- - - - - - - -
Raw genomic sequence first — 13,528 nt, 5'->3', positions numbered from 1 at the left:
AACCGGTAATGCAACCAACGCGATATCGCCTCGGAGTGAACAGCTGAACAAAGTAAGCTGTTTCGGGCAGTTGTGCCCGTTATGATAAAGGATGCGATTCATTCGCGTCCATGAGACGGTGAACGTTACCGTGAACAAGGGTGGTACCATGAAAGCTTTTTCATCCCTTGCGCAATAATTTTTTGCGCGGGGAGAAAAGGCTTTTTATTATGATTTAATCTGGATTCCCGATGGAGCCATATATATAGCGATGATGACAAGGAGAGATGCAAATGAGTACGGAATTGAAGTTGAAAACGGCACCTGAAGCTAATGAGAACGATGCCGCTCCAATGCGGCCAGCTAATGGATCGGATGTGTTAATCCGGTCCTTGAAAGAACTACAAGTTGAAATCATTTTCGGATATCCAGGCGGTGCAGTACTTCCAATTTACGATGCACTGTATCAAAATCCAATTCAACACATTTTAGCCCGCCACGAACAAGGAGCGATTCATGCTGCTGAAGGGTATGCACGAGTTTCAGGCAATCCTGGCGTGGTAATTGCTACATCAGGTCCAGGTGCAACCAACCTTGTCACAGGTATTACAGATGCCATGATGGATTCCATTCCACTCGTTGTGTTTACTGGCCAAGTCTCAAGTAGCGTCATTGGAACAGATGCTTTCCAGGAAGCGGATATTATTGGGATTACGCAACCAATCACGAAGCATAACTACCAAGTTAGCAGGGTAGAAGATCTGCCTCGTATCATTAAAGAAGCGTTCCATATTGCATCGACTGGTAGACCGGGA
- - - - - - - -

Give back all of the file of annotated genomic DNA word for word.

Raw genomic sequence first — 13,528 nt, 5'->3', positions numbered from 1 at the left:
AACCGGTAATGCAACCAACGCGATATCGCCTCGGAGTGAACAGCTGAACAAAGTAAGCTGTTTCGGGCAGTTGTGCCCGTTATGATAAAGGATGCGATTCATTCGCGTCCATGAGACGGTGAACGTTACCGTGAACAAGGGTGGTACCATGAAAGCTTTTTCATCCCTTGCGCAATAATTTTTTGCGCGGGGAGAAAAGGCTTTTTATTATGATTTAATCTGGATTCCCGATGGAGCCATATATATAGCGATGATGACAAGGAGAGATGCAAATGAGTACGGAATTGAAGTTGAAAACGGCACCTGAAGCTAATGAGAACGATGCCGCTCCAATGCGGCCAGCTAATGGATCGGATGTGTTAATCCGGTCCTTGAAAGAACTACAAGTTGAAATCATTTTCGGATATCCAGGCGGTGCAGTACTTCCAATTTACGATGCACTGTATCAAAATCCAATTCAACACATTTTAGCCCGCCACGAACAAGGAGCGATTCATGCTGCTGAAGGGTATGCACGAGTTTCAGGCAATCCTGGCGTGGTAATTGCTACATCAGGTCCAGGTGCAACCAACCTTGTCACAGGTATTACAGATGCCATGATGGATTCCATTCCACTCGTTGTGTTTACTGGCCAAGTCTCAAGTAGCGTCATTGGAACAGATGCTTTCCAGGAAGCGGATATTATTGGGATTACGCAACCAATCACGAAGCATAACTACCAAGTTAGCAGGGTAGAAGATCTGCCTCGTATCATTAAAGAAGCGTTCCATATTGCATCGACTGGTAGACCGGGA